The program, which has generated a fair amount of buzz, also serves as a feeder into V Pilates' traditional training services, which has brightened Jensen’s bottom line. “It sparks an interest,” she says.
A hemisphere away, another innovator, Tamara Di Tella, has married Pilates and Argentina’s national dance, the tango, to create Tangolates. Pilates first made a name for itself when it was embraced by professional dancers, and Di Tella seems to be resurrecting history. Tangolates is offered at her five Pilates studios in Buenos Aires and elsewhere in Argentina, and is licensed for use at some 50 clubs in 12 other countries worldwide.
Tangolates makes use of a special piece of equipment, the T-DiTella apparatus, a platform with four upright bars that accommodates two users at a time, which introduces a formerly missing exercise element. “Pilates is excellent for flexibility and strength, but Tangolates adds cardio to the equation,” Di Tella explains. “Many clients are looking for weight loss, but not finding it, in traditional Pilates. Tangolates, on the other hand, burns calories.”
Each of Di Tella’s studios caters to approximately 200 clients, and her Tangolates classes average about 10 people in size.
Another clever individual, Joan Breibart, the president and cofounder of the PhysicalMind Institute (PMI), based in New York City, which certifies instructors in the Pilates Method, has also developed some promising permutations: Standing Pilates and Circular Pilates. “We’ve done what we think Joe (Pilates) would have done if he were still alive,” says Breibart.
As the name implies, Standing Pilates is performed in a standing position. One of the primary goals of the class is to teach clients how to apply the neutral spine of Pilates to everyday tasks, such as bending and walking. Circular Pilates, a 20-minute routine, was developed in association with Kristin Hapke, an instructor for the Institute, and Marika Molnar, a clinical advisor to the PMI. This class includes standing, sitting, kneeling, supine, and prone movements, all of which are designed to build strength during rotation.
Interestingly, injury-prevention and rehabilitation is now one of the fastestgrowing segments of the Pilates industry — a natural development, perhaps, given the fact that Pilates was originally devised for wounded, bed-bound soldiers during World War I. “People came to Joe with an injury, and he found a way to help them,” explains Ken Endelman, the founder, owner, and CEO of Balanced Body, a Pilates equipment manufacturer based in Sacramento, California. “He was essentially one of the first physical therapists.”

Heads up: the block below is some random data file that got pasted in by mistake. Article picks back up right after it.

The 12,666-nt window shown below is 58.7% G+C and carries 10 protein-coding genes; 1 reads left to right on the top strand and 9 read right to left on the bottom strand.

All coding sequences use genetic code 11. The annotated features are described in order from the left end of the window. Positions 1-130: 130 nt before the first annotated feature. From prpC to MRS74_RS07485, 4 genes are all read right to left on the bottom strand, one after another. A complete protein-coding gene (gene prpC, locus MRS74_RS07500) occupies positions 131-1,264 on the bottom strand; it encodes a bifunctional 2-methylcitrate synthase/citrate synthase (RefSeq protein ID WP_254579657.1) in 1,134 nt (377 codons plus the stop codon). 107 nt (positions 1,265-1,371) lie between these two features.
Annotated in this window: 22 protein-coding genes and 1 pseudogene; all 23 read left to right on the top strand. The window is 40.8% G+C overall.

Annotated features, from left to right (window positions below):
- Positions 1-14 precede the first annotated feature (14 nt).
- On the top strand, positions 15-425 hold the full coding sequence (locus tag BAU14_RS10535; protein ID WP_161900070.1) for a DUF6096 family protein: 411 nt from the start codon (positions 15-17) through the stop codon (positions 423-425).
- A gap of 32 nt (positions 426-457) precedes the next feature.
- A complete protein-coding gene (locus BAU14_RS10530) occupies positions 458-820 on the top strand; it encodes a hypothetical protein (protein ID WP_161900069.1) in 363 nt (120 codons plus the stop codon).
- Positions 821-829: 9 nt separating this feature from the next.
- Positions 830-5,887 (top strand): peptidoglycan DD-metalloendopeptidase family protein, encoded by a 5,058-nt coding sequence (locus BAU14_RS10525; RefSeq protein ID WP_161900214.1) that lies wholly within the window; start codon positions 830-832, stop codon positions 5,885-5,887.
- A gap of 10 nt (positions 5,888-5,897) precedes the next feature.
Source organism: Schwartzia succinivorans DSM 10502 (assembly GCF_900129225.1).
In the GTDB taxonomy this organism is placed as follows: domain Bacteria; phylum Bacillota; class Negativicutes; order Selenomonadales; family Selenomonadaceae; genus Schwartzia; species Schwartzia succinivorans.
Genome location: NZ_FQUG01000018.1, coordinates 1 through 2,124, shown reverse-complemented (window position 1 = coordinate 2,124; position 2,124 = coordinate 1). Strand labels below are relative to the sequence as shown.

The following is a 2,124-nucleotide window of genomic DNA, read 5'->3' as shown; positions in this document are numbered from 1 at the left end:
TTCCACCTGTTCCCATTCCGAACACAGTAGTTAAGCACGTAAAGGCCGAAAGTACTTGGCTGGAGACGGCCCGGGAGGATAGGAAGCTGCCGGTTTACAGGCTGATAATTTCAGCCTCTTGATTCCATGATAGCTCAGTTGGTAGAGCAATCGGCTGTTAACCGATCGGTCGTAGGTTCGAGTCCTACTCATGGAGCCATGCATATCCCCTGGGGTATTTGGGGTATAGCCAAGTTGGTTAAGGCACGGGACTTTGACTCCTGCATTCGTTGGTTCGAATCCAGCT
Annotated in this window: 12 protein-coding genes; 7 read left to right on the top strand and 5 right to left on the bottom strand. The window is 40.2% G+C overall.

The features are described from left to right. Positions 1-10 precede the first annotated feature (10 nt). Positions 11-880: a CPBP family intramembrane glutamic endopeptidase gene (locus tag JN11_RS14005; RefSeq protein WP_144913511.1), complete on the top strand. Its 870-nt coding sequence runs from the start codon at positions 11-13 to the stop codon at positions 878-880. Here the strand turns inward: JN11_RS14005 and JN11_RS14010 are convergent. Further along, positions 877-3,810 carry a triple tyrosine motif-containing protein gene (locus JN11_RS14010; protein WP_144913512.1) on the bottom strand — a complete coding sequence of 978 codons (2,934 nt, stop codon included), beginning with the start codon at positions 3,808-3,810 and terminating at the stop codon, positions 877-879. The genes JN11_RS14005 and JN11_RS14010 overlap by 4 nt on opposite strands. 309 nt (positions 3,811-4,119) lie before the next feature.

Attuned to the trend, STOTT PILATES intends to introduce a continuing-education series focused on post-rehab training, as well as on different medical disorders. “Specialty tracks will give instructors the expertise to specialize a little more and help them hone their skills,” explains Moira Merrithew, the cofounder and executive director of education for STOTT PILATES, the Toronto-based subsidiary of the Merrithew Corporation, a leading provider of Pilates products and services.
“Post-rehabilitation is a huge new trend,” attests O’Clair, of Club Xcel, who specializes in post-rehab and athletic performance. “I'm getting a lot of referrals from doctors—more than I've ever had.” Approximately 50% of her clients are postrehab, she says, and athletes constitute 20% of her private-training business.
“Many pro athletes are incorporating Pilates into their training regimens, and the majority of them are men,” points out Lindsay Merrithew, the cofounder, president, and CEO of STOTT PILATES. “Perhaps they're introduced to it while on the mend from injury, but most are sticking with it. I think that, in the future, we're going to see a lot more men taking advantage of the benefits of Pilates.”
Of special note, and indicative of a new direction that Pilates seems to be taking, is O’Clair's Pilat-ease offering, developed to provide cancer patients with “a gentler approach” to Pilates exercise; 10 people are currently enrolled in the pilot program.
Bettina Blank, a Pilates Method Alliance (PMA) Gold Certified Pilates teacher at the Circle Studio in Portland, Oregon, has also done some groundbreaking work, helping individuals suffering with Parkinson's disease. The author of Pilates for Parkinson's Disease: An Instructional Handbook, Blank is convinced that Pilates can alleviate some of the symptoms of Parkinson's — e.g., tremors and a shuffling gait — and has witnessed such improvements firsthand. The participants in her classes, she reports, “feel better, feel more energized, and their posture improves.”
For more information, visit www.merrithew.com.